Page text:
Just when you think that
there is no horror film idea that can surprise you, there comes something
like The Tripper – which if nothing else has a truly unique concept.
A weekend music festival
being held deep in the backwoods is stalked by an axe-wielding maniac in a
Ronald Reagan mask with a taste for hippie blood. As he stumbles
through the brush, in a blue power suit and tie which never seems to get his
victims' blood on it – he imitates little political soundbytes about Nancy
and Patti and just saying no – all the while trying to tear down their walls.
It is the first red state
vs. blue state slaughter fest.
Co-written and directed by
comic actor David Arquette and co-produced with wife Courtney Cox Arquette
(who also has a cameo appearance) it seems an odd choice of subject matter for them
you remember that they have a history in horror together. The couple
met when making the first Scream movie in the 90s.
It gives lots of Arquette's
hipster friends – including Cox, Jason Mewes, Lukas Haas, Marsha Thomason,
Paul Reubens, Balthazar Getty and others – the opportunity to die
horrifically on camera.
It also takes lots of
political potshots – many at Reagan (the most overrated President of our
lifetime), some more at George W. Many of
them are deserved, yet the savagery of the goings on around them totally
overpowers any kind of political points that Arquette may be trying to make.
Also, it doesn't really help his points that in general the hippies and
left-leaning sorts in the film are every bit as big assholes as any of the
rednecks (well, with the exception of the killer, of course.). The
kids at the concert are drug-addled, sex-addicted, selfish and stupid.
I know that is sort of Arquette's point, but it still muddies the waters.
Of course Ronnie is not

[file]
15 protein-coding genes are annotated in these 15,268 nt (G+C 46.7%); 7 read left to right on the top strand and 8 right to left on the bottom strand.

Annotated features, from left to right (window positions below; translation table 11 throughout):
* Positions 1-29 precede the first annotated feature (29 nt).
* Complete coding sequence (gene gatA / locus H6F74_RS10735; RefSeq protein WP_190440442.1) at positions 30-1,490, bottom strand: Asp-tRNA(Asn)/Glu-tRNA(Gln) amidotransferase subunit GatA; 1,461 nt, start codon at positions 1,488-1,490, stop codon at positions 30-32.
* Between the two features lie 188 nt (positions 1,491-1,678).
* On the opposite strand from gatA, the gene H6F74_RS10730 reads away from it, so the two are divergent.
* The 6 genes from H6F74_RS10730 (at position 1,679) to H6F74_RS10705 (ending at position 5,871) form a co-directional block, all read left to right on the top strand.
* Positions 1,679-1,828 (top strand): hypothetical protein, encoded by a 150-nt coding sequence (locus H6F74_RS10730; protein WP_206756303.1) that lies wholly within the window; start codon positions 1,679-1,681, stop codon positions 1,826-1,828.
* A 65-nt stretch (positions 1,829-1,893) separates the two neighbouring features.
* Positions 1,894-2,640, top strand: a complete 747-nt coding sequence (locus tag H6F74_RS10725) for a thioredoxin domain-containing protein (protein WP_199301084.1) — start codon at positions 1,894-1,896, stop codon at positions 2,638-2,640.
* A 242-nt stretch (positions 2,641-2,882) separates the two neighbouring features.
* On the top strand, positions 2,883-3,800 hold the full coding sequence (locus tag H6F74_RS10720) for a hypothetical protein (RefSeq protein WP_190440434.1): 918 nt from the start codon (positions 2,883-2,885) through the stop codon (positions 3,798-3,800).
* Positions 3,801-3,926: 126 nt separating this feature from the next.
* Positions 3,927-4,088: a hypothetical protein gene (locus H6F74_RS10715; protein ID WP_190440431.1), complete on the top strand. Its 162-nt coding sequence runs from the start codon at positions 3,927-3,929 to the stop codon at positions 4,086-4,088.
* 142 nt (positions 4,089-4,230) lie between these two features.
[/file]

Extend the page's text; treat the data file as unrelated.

completely partisan, he kills lots of rednecks as well as the hippies.
("But I'm a Republican," is the last thing whimpered by one of the victims
as he faces the ax.)
Which leads you to wonder,
is Arquette trying to make an old school slasher film or a very dark
political comedy? Honestly, it's a bit of an uncomfortable fit.
To give you an idea of the
level of the political satire here, one of the main suspects has a black SUV
with vanity license plates which reads "REDST8S." When the Sheriff
interrupts the killer in one of his murderous attempts, the lawman says
contemptuously "Is this what you call compassionate conservatism?"
No, nothing is subtle in
The Tripper, including some of the most realistic cinematic depictions
of an acid trip ever filmed (which is, honestly, kind of interesting). The violence and gore is totally over the
top. There is full-frontal nudity of both sexes. The characters,
on both sides of the political divide, are clichéd stereotypes.
After all the mayhem, the movie ends on an odd
note, running over the closing credits a reggae-backed speech by Robert
Kennedy, Jr. about the dangers of ignoring the environment. It's a
stirring, scary, important speech, but it feels completely out of place
after the 90 minutes of gore, drugs and debauchery which have preceded it.
I suppose that it's nice that Arquette tried to get people to listen to it
any way he could, but I have the feeling that the kind of people who want to see
The Tripper will already be halfway up the aisle (or pressing the eject
button) long before Kennedy's vital message is delivered.
Jay S. Jacobs
Copyright ©2007 PopEntertainment.com. All rights reserved.
Posted: October 10, 2007.